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a man sits on a bench, looking at his phone, in a busy city street. in the background there are a tram and a woman passingby

Image: Ben Bouvier-Farrell via Unsplash

There’s a YouTube exercise by the creativity genius Lynda Barry that I used to show to students as a way to write the easiest diary they would ever keep. I borrowed it from another teacher but brought it into my classes because I’d read a respected writer, who had published something like ten books, say that they regretted not having kept a proper diary as a normal part of their life and practice. I also really liked that it was a material practice that would hopefully draw students away from the Notes app, which is something I am always trying to get away from myself.

The exercise is called the four-minute diary—what Barry has you do is draw a line down the middle of a page, write REMEMBERED on the left side, SAW on the right side, and those are your two columns, which you fill out in four minutes with reference to the day before. You spend two minutes listing things you remember from the previous day in the left column, and then two minutes listing things from the previous day that you saw.

I would couch this for students by detailing my own failed commitments to keeping diaries, but also how easy it was to find four minutes in every day to keep this one. I said you could do it while waiting for common situations drawn from reality, like waiting for a friend to come over, or waiting for a tram.

I did this at a time when I was teaching heavily and organising my own goals around the teaching semesters, which is an odd but practical condition felt by students and teachers alike. Because of this, and because a class about notebooks and diaries generally comes at the start of semester, I would often think ‘This is the semester when I, too, will keep the diary.’ I would then keep the four-minute diary for a few weeks or more, before stopping—for reasons that are, I’m afraid, more personal than the truth that a life contains more hurdles than waiting for friends and trams.

I also really liked that it was a material practice that would hopefully draw students away from the Notes app.

I’ve been thinking about this exercise because I’ve just started reading 7 ½, a novel published by Christos Tsiolkas in 2021. In the main thread of this novel, a novelist (who is not not Tsiolkas) leaves the city and rents a house on a beach with the intention of writing about beauty.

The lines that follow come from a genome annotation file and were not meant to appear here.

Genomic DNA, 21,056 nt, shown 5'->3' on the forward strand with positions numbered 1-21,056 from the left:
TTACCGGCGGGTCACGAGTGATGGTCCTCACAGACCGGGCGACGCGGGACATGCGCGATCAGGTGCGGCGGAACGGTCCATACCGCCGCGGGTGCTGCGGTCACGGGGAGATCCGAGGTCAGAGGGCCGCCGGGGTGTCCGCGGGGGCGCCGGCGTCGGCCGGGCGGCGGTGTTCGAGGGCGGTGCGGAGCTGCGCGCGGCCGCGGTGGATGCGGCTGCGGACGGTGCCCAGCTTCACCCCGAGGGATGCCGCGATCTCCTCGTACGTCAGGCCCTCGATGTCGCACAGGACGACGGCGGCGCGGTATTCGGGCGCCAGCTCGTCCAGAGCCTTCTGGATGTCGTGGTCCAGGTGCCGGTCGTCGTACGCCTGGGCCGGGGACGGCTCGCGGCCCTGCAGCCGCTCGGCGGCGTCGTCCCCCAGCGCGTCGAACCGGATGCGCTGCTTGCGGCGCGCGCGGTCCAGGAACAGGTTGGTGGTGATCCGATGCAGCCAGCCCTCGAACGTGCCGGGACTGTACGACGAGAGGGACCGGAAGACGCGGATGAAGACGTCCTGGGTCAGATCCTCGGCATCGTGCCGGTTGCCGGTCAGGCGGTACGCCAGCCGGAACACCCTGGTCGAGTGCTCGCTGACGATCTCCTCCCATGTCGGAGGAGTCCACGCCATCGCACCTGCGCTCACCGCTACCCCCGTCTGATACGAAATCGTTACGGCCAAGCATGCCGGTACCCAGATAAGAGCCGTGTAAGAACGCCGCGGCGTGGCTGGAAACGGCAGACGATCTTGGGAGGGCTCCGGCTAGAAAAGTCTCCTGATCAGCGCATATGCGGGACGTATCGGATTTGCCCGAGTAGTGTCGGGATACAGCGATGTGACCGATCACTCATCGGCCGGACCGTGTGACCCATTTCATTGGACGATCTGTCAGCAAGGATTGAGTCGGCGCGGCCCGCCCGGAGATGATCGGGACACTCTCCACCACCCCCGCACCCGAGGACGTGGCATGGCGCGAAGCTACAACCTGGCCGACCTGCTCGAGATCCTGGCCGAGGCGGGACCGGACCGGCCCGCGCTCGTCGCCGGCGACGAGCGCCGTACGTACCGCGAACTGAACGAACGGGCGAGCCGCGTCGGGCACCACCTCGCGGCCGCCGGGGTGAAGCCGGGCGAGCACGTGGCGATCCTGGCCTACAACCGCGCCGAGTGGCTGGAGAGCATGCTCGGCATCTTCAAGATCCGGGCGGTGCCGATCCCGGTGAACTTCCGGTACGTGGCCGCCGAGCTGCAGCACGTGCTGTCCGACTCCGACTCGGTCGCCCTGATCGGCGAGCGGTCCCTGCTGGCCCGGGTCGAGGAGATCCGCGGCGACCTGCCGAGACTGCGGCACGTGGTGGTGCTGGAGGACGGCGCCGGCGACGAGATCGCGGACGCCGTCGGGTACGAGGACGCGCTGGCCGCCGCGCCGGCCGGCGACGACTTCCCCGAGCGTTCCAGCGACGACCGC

‘You can’t write about beauty,’ says a friend of the narrator, after he’s broken his fortnight of solitude to go to her place for dinner. ‘You have a particular skill: to take the contemporary world and create characters that articulate the thoughts and fears we don’t dare speak aloud. That’s the most powerful aspect of your writing, that emotional and unrepentant honesty. It’s truly exhilarating, and even though you’ve been doing it for years, that rawness doesn’t feel diluted.’

But to the friend, that rawness is also the novelist’s greatest weakness: ‘You’re shit at metaphor, and there’s nothing elegiac in your sentences and in your rhythms. Reflect the world back at us, Christo, that’s your talent. Leave beauty to the poets.’

This friend is the kind of person who probably should keep a four-minute diary, because she must spend a lot of time waiting for friends who run late for her dinners as they steel themselves for the rude and discouraging things she is likely to say. But that is my opinion; ‘Christo’, who trusts the friend’s judgement, spends large parts of the novel writing prose that seeks to evoke and encompass beauty—sometimes in bodies, sometimes in art and love, often in the natural world. And while it succeeds in that aim—the novel is often bluntly beautiful—it draws some of its meaning from the idea that this descriptive mission is both something the protagonist of 7 ½ wants quite deeply, and something that works against the talent he’s expressed in his novels so far. What, the reader wonders, is this narrator’s true inner nature: is it attuned to beauty, or is it attuned to something else? And if that is the tension that partly powers the novel’s descriptions of setting—a tide that is out, mangroves that rise craggy and knitted from a muddy embankment, and then, under a jade surface of water, the shadows of beds of oysters—then what is more likely to tell us something about a person’s inner character, the things they have always written about, or the things they want to write about now?